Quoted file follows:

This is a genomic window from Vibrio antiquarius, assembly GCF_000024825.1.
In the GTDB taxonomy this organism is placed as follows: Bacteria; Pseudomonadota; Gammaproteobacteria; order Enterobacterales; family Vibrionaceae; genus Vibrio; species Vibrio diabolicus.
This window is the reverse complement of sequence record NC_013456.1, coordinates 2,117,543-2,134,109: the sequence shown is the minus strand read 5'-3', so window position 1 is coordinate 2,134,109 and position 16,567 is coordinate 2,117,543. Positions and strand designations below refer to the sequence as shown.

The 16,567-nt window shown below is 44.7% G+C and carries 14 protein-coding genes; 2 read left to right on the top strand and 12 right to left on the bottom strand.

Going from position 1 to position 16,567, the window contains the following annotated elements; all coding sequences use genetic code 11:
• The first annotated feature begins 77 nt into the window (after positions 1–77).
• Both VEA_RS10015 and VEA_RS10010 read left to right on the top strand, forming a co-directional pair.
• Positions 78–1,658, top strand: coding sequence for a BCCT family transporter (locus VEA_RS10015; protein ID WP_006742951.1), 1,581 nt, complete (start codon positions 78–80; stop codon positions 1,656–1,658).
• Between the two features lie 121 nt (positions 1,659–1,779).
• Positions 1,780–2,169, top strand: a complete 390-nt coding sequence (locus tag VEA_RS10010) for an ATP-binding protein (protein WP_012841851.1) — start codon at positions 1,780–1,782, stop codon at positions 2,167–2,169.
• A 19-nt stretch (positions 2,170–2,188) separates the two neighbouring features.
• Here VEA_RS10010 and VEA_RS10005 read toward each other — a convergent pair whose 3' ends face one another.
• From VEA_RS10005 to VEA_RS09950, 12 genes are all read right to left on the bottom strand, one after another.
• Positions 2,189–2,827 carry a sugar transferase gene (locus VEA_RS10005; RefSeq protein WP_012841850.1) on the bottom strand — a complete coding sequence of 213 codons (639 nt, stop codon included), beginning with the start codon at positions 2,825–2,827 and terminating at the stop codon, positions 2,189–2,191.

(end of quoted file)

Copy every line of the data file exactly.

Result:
This is a genomic window from Vibrio antiquarius, assembly GCF_000024825.1.
In the GTDB taxonomy this organism is placed as follows: Bacteria; Pseudomonadota; Gammaproteobacteria; order Enterobacterales; family Vibrionaceae; genus Vibrio; species Vibrio diabolicus.
This window is the reverse complement of sequence record NC_013456.1, coordinates 2,117,543-2,134,109: the sequence shown is the minus strand read 5'-3', so window position 1 is coordinate 2,134,109 and position 16,567 is coordinate 2,117,543. Positions and strand designations below refer to the sequence as shown.

The 16,567-nt window shown below is 44.7% G+C and carries 14 protein-coding genes; 2 read left to right on the top strand and 12 right to left on the bottom strand.

Going from position 1 to position 16,567, the window contains the following annotated elements; all coding sequences use genetic code 11:
• The first annotated feature begins 77 nt into the window (after positions 1–77).
• Both VEA_RS10015 and VEA_RS10010 read left to right on the top strand, forming a co-directional pair.
• Positions 78–1,658, top strand: coding sequence for a BCCT family transporter (locus VEA_RS10015; protein ID WP_006742951.1), 1,581 nt, complete (start codon positions 78–80; stop codon positions 1,656–1,658).
• Between the two features lie 121 nt (positions 1,659–1,779).
• Positions 1,780–2,169, top strand: a complete 390-nt coding sequence (locus tag VEA_RS10010) for an ATP-binding protein (protein WP_012841851.1) — start codon at positions 1,780–1,782, stop codon at positions 2,167–2,169.
• A 19-nt stretch (positions 2,170–2,188) separates the two neighbouring features.
• Here VEA_RS10010 and VEA_RS10005 read toward each other — a convergent pair whose 3' ends face one another.
• From VEA_RS10005 to VEA_RS09950, 12 genes are all read right to left on the bottom strand, one after another.
• Positions 2,189–2,827 carry a sugar transferase gene (locus VEA_RS10005; RefSeq protein WP_012841850.1) on the bottom strand — a complete coding sequence of 213 codons (639 nt, stop codon included), beginning with the start codon at positions 2,825–2,827 and terminating at the stop codon, positions 2,189–2,191.